A wall sign bearing Johnson’s name will be covered by an artwork during the run of the exhibition Reconstructions: Architecture and Blackness in America.
After Architects Denounce Philip Johnson’s White Supremacist Views, Harvard Will Rename a House He Designed
The Philip Johnson Thesis House will henceforth be known as simply “9 Ash Street,” the building’s physical address.
Architects Ask MoMA to Remove Philip Johnson’s Name, Citing Racist Legacy
The Johnson Study Group, a group of artists and architects, says that Johnson’s “widely documented white supremacist views make him an inappropriate namesake.”
Philip Johnson’s Postmodern Skyscraper Is Landmarked, But Rockburne Murals May Still Be in Danger
The postmodern icon has become the first of its kind to gain landmark preservation status in New York City, but there’s no word if the art housed inside will remain safe.
Dorothea Rockburne Murals in Limbo as the Former AT&T Building Awaits Its Fate
While debate swirls over a redesign of Philip Johnson’s postmodern skyscraper, it’s unclear what will happen to Rockburne’s two site-specific paintings in the building’s lobby.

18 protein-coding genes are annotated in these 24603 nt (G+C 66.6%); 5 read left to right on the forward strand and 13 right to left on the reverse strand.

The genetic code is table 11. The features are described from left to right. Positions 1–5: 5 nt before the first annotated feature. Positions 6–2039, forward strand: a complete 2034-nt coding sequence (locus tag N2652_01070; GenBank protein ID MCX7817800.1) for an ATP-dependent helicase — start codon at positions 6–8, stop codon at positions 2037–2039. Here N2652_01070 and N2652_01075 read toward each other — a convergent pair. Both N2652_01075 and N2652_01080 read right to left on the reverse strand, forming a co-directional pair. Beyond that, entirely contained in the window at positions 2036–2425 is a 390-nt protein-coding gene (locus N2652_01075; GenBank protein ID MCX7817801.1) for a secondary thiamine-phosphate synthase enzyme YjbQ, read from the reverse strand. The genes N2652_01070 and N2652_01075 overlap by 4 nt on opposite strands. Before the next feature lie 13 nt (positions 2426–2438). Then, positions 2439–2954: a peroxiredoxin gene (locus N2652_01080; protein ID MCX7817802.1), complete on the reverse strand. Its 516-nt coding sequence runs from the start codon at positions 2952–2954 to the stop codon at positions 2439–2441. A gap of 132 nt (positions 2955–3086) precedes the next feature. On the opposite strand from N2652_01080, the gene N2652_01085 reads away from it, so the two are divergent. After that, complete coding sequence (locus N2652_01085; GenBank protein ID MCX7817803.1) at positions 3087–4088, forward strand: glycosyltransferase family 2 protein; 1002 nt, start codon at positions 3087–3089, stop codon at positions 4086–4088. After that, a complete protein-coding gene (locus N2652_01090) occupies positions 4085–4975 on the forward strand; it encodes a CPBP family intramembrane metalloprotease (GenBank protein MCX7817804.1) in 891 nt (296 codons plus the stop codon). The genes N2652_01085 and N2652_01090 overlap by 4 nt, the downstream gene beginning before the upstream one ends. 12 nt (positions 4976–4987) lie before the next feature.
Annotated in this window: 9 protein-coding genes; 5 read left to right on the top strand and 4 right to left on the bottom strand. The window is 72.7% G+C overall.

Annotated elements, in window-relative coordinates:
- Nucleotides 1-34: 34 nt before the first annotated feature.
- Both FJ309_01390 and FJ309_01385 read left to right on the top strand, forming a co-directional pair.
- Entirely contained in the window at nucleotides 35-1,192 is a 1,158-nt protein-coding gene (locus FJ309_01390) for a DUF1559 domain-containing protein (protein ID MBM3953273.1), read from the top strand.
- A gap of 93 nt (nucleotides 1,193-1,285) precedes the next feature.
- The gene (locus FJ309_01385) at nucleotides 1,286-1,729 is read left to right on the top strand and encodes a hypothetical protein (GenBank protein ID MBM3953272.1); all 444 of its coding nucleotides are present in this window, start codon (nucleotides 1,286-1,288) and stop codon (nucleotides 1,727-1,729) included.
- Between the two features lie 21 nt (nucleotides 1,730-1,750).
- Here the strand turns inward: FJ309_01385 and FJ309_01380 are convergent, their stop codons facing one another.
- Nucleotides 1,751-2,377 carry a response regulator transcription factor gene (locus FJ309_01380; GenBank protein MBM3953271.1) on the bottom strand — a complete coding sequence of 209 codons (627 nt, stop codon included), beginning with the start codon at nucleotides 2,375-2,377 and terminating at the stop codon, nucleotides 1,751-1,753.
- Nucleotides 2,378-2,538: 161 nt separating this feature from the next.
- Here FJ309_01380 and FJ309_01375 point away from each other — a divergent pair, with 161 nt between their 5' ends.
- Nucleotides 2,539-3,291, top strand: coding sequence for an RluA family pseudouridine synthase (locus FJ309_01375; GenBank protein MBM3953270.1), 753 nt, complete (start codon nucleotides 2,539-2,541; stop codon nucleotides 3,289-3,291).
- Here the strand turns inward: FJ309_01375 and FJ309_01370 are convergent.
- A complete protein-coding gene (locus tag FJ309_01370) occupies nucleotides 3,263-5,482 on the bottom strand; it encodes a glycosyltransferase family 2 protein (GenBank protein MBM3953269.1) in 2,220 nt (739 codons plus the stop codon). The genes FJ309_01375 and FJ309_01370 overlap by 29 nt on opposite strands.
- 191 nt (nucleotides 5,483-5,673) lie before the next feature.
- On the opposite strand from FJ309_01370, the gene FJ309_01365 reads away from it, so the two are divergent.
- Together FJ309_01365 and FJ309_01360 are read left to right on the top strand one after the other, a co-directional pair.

Philip Johnson’s First House Needs a New Owner
The owners of the concrete residence known as the Booth House in Bedford, New York, are now trying to sell Johnson’s 1946 building within a month.
Philip Johnson Chapel Vandalized in Dallas
A Philip Johnson-designed chapel in Dallas was vandalized after the pastor spoke on a local conservative talk show.
Reviving a Rusted Relic of the World’s Fair in Queens
The New York State Pavilion in Flushing Meadows-Corona Park is currently vacant, a lock on its gate allowing only a glimpse of the decayed interior of Philip Johnson’s futuristic “Tent of Tomorrow,” designed for the 1964 World’s Fair.
What Should We Do with New York’s Most Neglected World’s Fair Relic?
What will become of the derelict New York State Pavilion, a rusted Space Age relic of the 1964 World’s Fair?
Watching Relationships Build and Unravel in Philip Johnson’s Glass House
NEW CANAAN, Conn. — A man and a woman are separated by a grassy hill. He makes one movement — a snap, a jump — and she repeats it. They playfully signal to one another, flirting, perhaps like birds would do.
The Men Behind MoMA’s Taste for Modernist Design
Long before it became a cultural juggernaut, MoMA was helmed by a young intellectual named Alfred H. Barr Jr. who, from 1929 to 1934, worked in close collaboration with architect Philip Johnson to make the museum an influential platform for modernism.
Embattled Four Seasons Picasso Finds New Home
The Picasso tapestry slated for removal from the Four Seasons restaurant in the Seagram Building has found a new home at the New-York Historical Society, the New York Times reported.